Leaders set the tone, the direction, and the energy for a team.
Now more than ever, leaders like you must embrace the opportunities presented and choose to lead your teams, businesses, and even families more effectively. While there are all kinds of skills, capabilities, and competencies great leaders must possess, there is something not discussed enough: beliefs.
Researchers have a difficult time agreeing on a common definition of belief. Here is my favorite: A belief is a reinforced pattern in your brain.
This definition is important because it shows that we aren't born with beliefs; they're developed when certain things are reinforced and become patterns in our brains.
Based on our research of thousands of leaders, we've found that the best leaders carry a few common beliefs with them each day regardless of the circumstances they face.
- Good Things Will Happen
- Failure is Not Final; Failure is Feedback
- Patience is a Virtue
- No One is a Finished Product
- Everyone is Created for a Bigger Purpose
Good Things Will Happen
Jon Gordon, author of the new book The Garden, famously said, "Being positive won't guarantee you'll succeed. But being negative will guarantee you won't." Tony Robbins backed him up:"Stop being afraid of what could go wrong, and start being excited about what could go right."
As easy as that is to say, believing good things will happen, and choosing positivity is difficult. The reason is simple; recent research from Trevor Moawad found that negativity is 4-7 times more powerful than positivity. When you say something negative out loud, it's 40-70 times more likely to end with a negative result than if you didn't say anything.
If you don't think this way, whether you haven't developed it through experiences or your upbringing, the great news is you can change your beliefs. Start with daily the habit called the Rule of 3 Positives. The rule is simple. Each day, write down three positive things you did or experienced.
Failure is Not Final; Failure is Feedback
Achieving business success isn't easy, regardless of your industry. Great leaders not only know this, but they embrace it. Casey Crawford, the CEO of Movement Mortgage (who helped build one of the strongest mortgage companies in America from zero employees to over 4,000) said it well, "Nothing is easy about going somewhere you haven't gone before."
A breakthrough isn't going to happen without some failure along the way. I wrote about Callaway Golf CEO Chip Brewer's story in Building the Best. He told his team early in their transformational journey, "I do not care how we have to do it and how many things we have to fail on, we aren't going to launch products that aren't demonstratively superior and pleasingly different."
Brewer believed failure was not final; failure is feedback. Carry this belief in order to go somewhere you haven't gone before.
Patience is a Virtue
Patience is hard for many people, and it's become even harder in the world of "what have you done for me lately."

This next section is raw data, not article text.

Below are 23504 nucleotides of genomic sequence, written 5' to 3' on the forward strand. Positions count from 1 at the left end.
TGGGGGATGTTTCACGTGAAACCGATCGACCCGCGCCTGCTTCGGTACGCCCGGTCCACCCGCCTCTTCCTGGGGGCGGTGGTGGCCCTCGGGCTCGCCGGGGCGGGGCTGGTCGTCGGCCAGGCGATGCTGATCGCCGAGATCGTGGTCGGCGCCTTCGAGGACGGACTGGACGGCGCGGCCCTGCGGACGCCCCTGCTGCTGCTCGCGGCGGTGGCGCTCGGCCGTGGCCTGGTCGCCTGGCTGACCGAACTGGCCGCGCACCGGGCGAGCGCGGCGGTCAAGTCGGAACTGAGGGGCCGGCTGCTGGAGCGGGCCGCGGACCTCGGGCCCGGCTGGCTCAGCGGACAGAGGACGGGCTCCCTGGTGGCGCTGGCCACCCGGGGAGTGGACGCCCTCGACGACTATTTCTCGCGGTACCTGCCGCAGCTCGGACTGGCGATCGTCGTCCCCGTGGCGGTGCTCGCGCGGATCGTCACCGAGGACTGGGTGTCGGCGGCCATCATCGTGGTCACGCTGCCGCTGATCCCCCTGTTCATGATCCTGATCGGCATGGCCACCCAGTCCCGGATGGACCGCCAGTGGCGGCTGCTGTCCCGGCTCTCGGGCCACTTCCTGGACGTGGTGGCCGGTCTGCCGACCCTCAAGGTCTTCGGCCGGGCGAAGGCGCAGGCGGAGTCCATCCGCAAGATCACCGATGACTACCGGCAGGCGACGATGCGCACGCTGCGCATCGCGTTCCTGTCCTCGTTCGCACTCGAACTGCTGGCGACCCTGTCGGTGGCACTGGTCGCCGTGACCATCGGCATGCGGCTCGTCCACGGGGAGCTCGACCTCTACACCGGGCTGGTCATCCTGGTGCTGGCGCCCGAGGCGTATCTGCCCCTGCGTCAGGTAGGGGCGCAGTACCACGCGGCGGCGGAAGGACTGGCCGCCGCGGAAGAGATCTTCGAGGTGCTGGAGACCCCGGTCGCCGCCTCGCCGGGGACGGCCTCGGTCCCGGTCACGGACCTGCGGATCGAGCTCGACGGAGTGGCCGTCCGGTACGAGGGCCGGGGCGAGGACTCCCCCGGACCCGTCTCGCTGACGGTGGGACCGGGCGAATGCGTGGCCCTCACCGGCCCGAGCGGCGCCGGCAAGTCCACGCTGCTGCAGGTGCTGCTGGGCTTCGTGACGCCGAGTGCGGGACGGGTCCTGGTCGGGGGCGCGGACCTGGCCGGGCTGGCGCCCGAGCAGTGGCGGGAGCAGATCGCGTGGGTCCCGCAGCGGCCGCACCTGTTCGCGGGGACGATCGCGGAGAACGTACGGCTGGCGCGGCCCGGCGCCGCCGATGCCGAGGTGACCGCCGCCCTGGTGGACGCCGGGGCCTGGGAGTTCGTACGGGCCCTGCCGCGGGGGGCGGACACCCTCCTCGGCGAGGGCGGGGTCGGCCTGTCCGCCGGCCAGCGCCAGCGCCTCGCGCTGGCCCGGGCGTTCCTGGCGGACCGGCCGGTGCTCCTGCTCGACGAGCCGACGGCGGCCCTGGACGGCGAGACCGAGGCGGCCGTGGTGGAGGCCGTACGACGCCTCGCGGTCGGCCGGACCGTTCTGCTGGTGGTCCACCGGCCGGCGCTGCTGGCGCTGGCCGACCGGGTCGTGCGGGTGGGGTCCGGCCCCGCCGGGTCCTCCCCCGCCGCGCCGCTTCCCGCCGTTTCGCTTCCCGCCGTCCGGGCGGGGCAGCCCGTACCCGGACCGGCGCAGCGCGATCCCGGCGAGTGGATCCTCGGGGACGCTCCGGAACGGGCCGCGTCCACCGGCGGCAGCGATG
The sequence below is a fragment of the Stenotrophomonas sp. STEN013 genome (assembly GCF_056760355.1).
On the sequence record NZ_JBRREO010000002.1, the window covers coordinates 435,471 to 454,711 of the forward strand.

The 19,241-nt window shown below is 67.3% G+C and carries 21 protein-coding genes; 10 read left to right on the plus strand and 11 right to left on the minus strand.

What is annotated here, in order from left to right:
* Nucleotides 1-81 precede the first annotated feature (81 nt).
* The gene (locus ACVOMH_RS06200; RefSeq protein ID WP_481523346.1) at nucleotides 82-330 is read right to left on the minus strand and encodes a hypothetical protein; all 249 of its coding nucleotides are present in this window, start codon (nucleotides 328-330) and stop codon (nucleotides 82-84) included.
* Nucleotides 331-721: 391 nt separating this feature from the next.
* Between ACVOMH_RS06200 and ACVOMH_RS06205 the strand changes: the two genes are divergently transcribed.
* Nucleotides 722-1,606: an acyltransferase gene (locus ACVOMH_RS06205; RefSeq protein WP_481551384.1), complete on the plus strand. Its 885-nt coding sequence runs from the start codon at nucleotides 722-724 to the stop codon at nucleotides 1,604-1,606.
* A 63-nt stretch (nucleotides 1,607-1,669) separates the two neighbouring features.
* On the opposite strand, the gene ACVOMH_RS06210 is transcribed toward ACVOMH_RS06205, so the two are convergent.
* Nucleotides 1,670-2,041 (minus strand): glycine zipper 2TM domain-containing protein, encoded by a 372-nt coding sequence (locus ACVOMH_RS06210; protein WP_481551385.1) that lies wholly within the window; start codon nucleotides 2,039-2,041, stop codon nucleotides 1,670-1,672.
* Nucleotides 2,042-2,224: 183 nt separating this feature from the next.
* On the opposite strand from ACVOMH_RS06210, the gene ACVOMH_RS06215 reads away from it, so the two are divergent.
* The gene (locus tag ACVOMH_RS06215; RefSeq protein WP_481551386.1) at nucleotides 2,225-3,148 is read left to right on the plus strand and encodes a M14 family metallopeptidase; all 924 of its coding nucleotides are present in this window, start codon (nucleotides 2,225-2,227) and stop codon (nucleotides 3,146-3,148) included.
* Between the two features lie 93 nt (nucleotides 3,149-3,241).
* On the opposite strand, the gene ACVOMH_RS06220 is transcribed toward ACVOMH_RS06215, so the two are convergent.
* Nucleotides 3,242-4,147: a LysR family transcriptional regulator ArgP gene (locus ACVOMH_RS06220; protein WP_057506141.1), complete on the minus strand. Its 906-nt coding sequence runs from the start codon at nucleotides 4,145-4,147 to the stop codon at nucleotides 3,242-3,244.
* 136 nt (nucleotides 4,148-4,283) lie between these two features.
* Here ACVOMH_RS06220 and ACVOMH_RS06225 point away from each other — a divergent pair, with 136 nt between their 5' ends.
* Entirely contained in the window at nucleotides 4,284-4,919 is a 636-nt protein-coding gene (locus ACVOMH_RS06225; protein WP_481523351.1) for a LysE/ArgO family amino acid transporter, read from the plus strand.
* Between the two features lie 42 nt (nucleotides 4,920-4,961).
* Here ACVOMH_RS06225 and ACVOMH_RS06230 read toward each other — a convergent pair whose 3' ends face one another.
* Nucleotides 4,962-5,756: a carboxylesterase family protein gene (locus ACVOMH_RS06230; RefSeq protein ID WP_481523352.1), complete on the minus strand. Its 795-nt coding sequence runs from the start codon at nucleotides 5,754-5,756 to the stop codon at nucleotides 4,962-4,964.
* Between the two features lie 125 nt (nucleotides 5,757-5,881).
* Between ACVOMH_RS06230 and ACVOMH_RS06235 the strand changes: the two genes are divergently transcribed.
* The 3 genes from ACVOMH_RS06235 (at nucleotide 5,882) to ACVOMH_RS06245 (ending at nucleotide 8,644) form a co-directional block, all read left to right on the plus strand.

The word patience means the capacity to accept or tolerate delay, trouble, or suffering without getting angry or upset. The keywords here are to "accept or tolerate delay." This doesn't mean you shy away from aggressive goals, but that you're willing to accept or tolerate delay because you know you're playing the long game.
This mindset allows you to make decisions that are in the long-term best interest instead of the short-term.
No One is a Finished Product
We have all heard the saying, "leaders are learners." We all know it because it's true. If you think you've got it all figured out, you have the wrong mindset.
Take Tiger Woods as an example. He was the most dominant golfer in the history of the game from 1999-2001. Instead of resting on his laurels, he rebuilt his golf swing not once or twice but three times over the span of 20 years in his quest to keep learning and growing.
Ensure you and your team know no one is ever a finished product. Once a team or organization has a growth mindset, the possibilities are endless.
Everyone is Created for a Bigger Purpose
For some people, "purpose" feels like a righteous or elitist word. But being able to persevere through tough times or challenge your team to new heights often requires a deeper purpose or cause.
Dr. Miles Munroe said, "you must believe, deep inside of you, that you were born to do more than survive, make a living, and die. You were created with a gift inside of you; your job is to find that gift and serve it to the world."
The best leaders not only know this, but they lean into it. They spend the time, energy, and effort to determine their deeper purpose and connect their team to a deeper cause beyond just making money.
While all leaders who have had success might not have the exact same beliefs, there is a good chance many carry these five with them each day. Since beliefs are a reinforced pattern in your brain, you can adopt these beliefs. They aren't only meant for the select few.
What are the beliefs do you carry that help you be an effective leader that aren't on the list?
About the Author: John Eades is the CEO of LearnLoft, a leadership development company making virtual training easy and effective. He was named one of LinkedIn's Top Voices in Management & Workplace. John is also the author of Building the Best: 8 Proven Leadership Principles to Elevate Others to Success and host of the "Follow My Lead" Podcast, a show that transfers stories and best practices from today's leaders to the leaders of tomorrow. You follow him on Instagram @johngeades.
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